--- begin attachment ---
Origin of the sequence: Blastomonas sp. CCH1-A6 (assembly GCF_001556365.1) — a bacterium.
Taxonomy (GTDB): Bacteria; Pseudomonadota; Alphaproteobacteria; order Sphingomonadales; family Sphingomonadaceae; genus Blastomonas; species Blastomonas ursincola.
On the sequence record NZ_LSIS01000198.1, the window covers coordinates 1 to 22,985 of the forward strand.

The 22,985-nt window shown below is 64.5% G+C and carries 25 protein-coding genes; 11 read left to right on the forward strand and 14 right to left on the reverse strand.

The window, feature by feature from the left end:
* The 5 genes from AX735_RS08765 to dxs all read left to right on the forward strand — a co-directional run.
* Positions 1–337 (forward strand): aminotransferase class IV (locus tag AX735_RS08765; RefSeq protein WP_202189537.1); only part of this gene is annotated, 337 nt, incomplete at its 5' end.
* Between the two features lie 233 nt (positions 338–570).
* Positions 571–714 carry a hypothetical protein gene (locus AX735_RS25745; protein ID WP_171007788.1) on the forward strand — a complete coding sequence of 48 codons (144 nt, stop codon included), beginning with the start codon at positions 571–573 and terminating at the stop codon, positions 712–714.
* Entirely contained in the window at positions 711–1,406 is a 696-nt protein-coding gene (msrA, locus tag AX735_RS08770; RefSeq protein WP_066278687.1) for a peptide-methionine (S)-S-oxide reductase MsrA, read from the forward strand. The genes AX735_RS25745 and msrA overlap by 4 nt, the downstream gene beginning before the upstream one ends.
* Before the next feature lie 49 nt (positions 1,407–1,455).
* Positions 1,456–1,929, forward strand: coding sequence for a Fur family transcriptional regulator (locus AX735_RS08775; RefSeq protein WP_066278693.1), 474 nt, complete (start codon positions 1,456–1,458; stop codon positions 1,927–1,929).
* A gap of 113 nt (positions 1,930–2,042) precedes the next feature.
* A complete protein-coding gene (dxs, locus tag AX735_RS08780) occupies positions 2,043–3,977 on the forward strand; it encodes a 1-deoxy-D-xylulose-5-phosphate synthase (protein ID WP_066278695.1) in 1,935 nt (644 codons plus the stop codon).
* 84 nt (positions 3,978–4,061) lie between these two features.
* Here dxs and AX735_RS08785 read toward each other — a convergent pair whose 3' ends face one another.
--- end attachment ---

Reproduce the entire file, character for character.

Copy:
Origin of the sequence: Blastomonas sp. CCH1-A6 (assembly GCF_001556365.1) — a bacterium.
Taxonomy (GTDB): Bacteria; Pseudomonadota; Alphaproteobacteria; order Sphingomonadales; family Sphingomonadaceae; genus Blastomonas; species Blastomonas ursincola.
On the sequence record NZ_LSIS01000198.1, the window covers coordinates 1 to 22,985 of the forward strand.

The 22,985-nt window shown below is 64.5% G+C and carries 25 protein-coding genes; 11 read left to right on the forward strand and 14 right to left on the reverse strand.

The window, feature by feature from the left end:
* The 5 genes from AX735_RS08765 to dxs all read left to right on the forward strand — a co-directional run.
* Positions 1–337 (forward strand): aminotransferase class IV (locus tag AX735_RS08765; RefSeq protein WP_202189537.1); only part of this gene is annotated, 337 nt, incomplete at its 5' end.
* Between the two features lie 233 nt (positions 338–570).
* Positions 571–714 carry a hypothetical protein gene (locus AX735_RS25745; protein ID WP_171007788.1) on the forward strand — a complete coding sequence of 48 codons (144 nt, stop codon included), beginning with the start codon at positions 571–573 and terminating at the stop codon, positions 712–714.
* Entirely contained in the window at positions 711–1,406 is a 696-nt protein-coding gene (msrA, locus tag AX735_RS08770; RefSeq protein WP_066278687.1) for a peptide-methionine (S)-S-oxide reductase MsrA, read from the forward strand. The genes AX735_RS25745 and msrA overlap by 4 nt, the downstream gene beginning before the upstream one ends.
* Before the next feature lie 49 nt (positions 1,407–1,455).
* Positions 1,456–1,929, forward strand: coding sequence for a Fur family transcriptional regulator (locus AX735_RS08775; RefSeq protein WP_066278693.1), 474 nt, complete (start codon positions 1,456–1,458; stop codon positions 1,927–1,929).
* A gap of 113 nt (positions 1,930–2,042) precedes the next feature.
* A complete protein-coding gene (dxs, locus tag AX735_RS08780) occupies positions 2,043–3,977 on the forward strand; it encodes a 1-deoxy-D-xylulose-5-phosphate synthase (protein ID WP_066278695.1) in 1,935 nt (644 codons plus the stop codon).
* 84 nt (positions 3,978–4,061) lie between these two features.
* Here dxs and AX735_RS08785 read toward each other — a convergent pair whose 3' ends face one another.